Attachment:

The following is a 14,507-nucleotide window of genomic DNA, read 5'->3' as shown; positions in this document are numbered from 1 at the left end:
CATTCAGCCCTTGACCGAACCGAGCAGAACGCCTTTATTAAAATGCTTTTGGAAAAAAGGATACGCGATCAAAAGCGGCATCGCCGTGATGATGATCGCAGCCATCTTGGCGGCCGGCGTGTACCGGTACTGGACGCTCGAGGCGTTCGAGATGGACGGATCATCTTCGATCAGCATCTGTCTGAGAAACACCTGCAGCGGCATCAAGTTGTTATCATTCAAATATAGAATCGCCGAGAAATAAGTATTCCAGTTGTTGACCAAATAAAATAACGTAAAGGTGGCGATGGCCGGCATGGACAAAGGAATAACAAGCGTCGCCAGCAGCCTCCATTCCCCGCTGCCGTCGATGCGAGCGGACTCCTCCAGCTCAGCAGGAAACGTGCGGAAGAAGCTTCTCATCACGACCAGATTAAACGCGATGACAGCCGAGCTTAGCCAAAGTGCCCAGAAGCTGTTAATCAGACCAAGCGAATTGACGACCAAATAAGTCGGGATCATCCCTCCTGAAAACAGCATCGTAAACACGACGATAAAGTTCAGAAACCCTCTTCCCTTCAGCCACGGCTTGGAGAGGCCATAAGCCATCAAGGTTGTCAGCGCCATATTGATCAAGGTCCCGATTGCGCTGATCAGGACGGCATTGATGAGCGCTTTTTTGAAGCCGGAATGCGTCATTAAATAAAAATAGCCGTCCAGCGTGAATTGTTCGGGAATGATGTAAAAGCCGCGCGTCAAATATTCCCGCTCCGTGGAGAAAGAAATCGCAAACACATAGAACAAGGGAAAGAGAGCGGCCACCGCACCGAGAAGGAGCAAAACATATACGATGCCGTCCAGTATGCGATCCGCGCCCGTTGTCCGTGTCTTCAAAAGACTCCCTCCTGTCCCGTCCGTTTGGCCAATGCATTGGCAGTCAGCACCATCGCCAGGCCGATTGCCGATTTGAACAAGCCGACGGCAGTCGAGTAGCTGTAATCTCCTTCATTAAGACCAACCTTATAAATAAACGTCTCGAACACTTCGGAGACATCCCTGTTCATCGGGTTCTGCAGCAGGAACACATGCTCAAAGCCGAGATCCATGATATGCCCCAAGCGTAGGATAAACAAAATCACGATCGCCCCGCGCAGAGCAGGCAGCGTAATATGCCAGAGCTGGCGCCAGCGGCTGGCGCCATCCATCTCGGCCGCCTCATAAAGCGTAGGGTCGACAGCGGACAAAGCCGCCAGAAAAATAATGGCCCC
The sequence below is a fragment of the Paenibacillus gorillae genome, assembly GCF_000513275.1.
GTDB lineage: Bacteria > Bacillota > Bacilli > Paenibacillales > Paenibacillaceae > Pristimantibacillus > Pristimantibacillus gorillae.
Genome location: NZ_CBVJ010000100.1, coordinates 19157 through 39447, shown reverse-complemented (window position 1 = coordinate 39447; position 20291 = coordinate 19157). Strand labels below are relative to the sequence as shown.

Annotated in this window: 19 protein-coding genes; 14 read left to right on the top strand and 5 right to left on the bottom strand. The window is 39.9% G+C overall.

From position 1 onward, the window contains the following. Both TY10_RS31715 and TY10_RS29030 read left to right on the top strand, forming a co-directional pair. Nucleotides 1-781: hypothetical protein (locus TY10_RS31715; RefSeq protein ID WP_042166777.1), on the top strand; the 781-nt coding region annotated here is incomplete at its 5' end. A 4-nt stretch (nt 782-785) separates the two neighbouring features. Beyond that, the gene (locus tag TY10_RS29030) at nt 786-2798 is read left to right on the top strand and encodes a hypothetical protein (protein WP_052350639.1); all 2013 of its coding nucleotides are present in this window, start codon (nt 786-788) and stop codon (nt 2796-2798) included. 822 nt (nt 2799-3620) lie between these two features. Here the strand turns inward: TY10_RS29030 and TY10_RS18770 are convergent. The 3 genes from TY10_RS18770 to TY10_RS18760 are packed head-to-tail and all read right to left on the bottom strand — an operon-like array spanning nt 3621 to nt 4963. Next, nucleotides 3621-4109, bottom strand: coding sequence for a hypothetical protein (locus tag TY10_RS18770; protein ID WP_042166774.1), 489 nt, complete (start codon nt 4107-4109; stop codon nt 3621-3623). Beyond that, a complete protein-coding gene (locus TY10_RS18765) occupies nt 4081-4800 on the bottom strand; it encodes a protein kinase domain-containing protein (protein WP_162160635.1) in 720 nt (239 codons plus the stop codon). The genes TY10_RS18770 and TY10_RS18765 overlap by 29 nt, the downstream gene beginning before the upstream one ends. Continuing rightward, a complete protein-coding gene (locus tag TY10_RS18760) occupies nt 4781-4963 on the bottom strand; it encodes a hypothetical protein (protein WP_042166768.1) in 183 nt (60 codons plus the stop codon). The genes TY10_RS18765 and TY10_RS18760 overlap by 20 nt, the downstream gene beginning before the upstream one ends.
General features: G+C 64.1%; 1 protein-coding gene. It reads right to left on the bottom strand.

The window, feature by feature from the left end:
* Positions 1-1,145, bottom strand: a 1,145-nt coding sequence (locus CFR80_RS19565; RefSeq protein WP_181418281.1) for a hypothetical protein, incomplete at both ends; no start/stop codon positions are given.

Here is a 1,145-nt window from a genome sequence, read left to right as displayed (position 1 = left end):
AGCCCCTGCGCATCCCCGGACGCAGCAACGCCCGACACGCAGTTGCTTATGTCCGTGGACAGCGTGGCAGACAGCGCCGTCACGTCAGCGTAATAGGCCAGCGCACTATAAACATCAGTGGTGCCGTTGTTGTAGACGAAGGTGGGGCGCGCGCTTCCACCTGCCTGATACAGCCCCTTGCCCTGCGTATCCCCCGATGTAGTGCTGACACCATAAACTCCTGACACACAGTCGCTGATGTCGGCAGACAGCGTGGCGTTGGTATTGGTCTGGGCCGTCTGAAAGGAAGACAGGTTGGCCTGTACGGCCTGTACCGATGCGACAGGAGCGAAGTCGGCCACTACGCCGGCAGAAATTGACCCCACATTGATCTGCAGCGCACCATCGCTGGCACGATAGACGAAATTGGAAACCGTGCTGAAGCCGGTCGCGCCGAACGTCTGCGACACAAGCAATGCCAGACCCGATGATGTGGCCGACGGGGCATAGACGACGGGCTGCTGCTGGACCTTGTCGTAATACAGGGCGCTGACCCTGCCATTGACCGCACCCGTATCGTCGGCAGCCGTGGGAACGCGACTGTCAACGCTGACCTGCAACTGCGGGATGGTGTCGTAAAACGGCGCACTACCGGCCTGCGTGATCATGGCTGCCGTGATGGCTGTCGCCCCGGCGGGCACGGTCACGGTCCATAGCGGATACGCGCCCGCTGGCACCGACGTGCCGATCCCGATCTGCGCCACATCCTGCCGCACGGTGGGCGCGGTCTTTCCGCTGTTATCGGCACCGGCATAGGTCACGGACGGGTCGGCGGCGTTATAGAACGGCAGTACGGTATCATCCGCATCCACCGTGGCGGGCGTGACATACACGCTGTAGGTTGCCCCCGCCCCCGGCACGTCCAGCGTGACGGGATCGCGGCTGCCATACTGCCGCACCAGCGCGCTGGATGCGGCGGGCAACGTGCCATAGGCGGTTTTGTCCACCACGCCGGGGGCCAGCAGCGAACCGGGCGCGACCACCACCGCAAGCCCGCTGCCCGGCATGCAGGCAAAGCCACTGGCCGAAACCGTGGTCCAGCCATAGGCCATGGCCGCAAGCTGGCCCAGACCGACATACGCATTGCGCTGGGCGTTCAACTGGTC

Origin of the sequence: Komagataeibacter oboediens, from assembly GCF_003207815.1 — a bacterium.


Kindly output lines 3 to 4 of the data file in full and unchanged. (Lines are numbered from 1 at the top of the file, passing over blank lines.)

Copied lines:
The sequence below is a fragment of the Paenibacillus gorillae genome, assembly GCF_000513275.1.
GTDB lineage: Bacteria > Bacillota > Bacilli > Paenibacillales > Paenibacillaceae > Pristimantibacillus > Pristimantibacillus gorillae.